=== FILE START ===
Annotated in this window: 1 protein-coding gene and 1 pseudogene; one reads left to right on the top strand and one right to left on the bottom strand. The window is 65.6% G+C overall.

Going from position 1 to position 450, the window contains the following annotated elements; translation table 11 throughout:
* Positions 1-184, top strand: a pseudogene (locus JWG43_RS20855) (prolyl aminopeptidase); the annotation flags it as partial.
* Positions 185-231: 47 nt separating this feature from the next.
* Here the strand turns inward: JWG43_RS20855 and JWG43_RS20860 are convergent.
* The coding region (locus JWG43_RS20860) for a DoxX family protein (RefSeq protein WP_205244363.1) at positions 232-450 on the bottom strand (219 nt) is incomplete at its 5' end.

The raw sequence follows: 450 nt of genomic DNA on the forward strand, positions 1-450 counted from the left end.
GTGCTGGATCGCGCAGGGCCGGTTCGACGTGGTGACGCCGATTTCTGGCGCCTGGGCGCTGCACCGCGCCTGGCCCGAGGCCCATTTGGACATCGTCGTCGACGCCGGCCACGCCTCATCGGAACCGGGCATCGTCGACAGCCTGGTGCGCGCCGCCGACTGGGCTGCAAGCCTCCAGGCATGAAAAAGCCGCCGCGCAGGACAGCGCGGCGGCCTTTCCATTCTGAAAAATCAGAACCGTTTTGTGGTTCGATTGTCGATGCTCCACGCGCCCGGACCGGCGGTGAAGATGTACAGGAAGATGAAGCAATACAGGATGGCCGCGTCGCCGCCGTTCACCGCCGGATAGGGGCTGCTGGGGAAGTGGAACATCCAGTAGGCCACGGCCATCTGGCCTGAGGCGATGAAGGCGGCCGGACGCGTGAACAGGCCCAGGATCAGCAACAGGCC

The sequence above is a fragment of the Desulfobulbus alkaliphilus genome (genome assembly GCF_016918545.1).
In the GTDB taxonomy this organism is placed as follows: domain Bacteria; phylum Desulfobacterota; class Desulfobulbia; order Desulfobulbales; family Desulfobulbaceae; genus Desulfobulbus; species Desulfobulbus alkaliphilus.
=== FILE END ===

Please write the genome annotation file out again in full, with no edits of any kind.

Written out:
Annotated in this window: 1 protein-coding gene and 1 pseudogene; one reads left to right on the top strand and one right to left on the bottom strand. The window is 65.6% G+C overall.

Going from position 1 to position 450, the window contains the following annotated elements; translation table 11 throughout:
* Positions 1-184, top strand: a pseudogene (locus JWG43_RS20855) (prolyl aminopeptidase); the annotation flags it as partial.
* Positions 185-231: 47 nt separating this feature from the next.
* Here the strand turns inward: JWG43_RS20855 and JWG43_RS20860 are convergent.
* The coding region (locus JWG43_RS20860) for a DoxX family protein (RefSeq protein WP_205244363.1) at positions 232-450 on the bottom strand (219 nt) is incomplete at its 5' end.

The raw sequence follows: 450 nt of genomic DNA on the forward strand, positions 1-450 counted from the left end.
GTGCTGGATCGCGCAGGGCCGGTTCGACGTGGTGACGCCGATTTCTGGCGCCTGGGCGCTGCACCGCGCCTGGCCCGAGGCCCATTTGGACATCGTCGTCGACGCCGGCCACGCCTCATCGGAACCGGGCATCGTCGACAGCCTGGTGCGCGCCGCCGACTGGGCTGCAAGCCTCCAGGCATGAAAAAGCCGCCGCGCAGGACAGCGCGGCGGCCTTTCCATTCTGAAAAATCAGAACCGTTTTGTGGTTCGATTGTCGATGCTCCACGCGCCCGGACCGGCGGTGAAGATGTACAGGAAGATGAAGCAATACAGGATGGCCGCGTCGCCGCCGTTCACCGCCGGATAGGGGCTGCTGGGGAAGTGGAACATCCAGTAGGCCACGGCCATCTGGCCTGAGGCGATGAAGGCGGCCGGACGCGTGAACAGGCCCAGGATCAGCAACAGGCC

The sequence above is a fragment of the Desulfobulbus alkaliphilus genome (genome assembly GCF_016918545.1).
In the GTDB taxonomy this organism is placed as follows: domain Bacteria; phylum Desulfobacterota; class Desulfobulbia; order Desulfobulbales; family Desulfobulbaceae; genus Desulfobulbus; species Desulfobulbus alkaliphilus.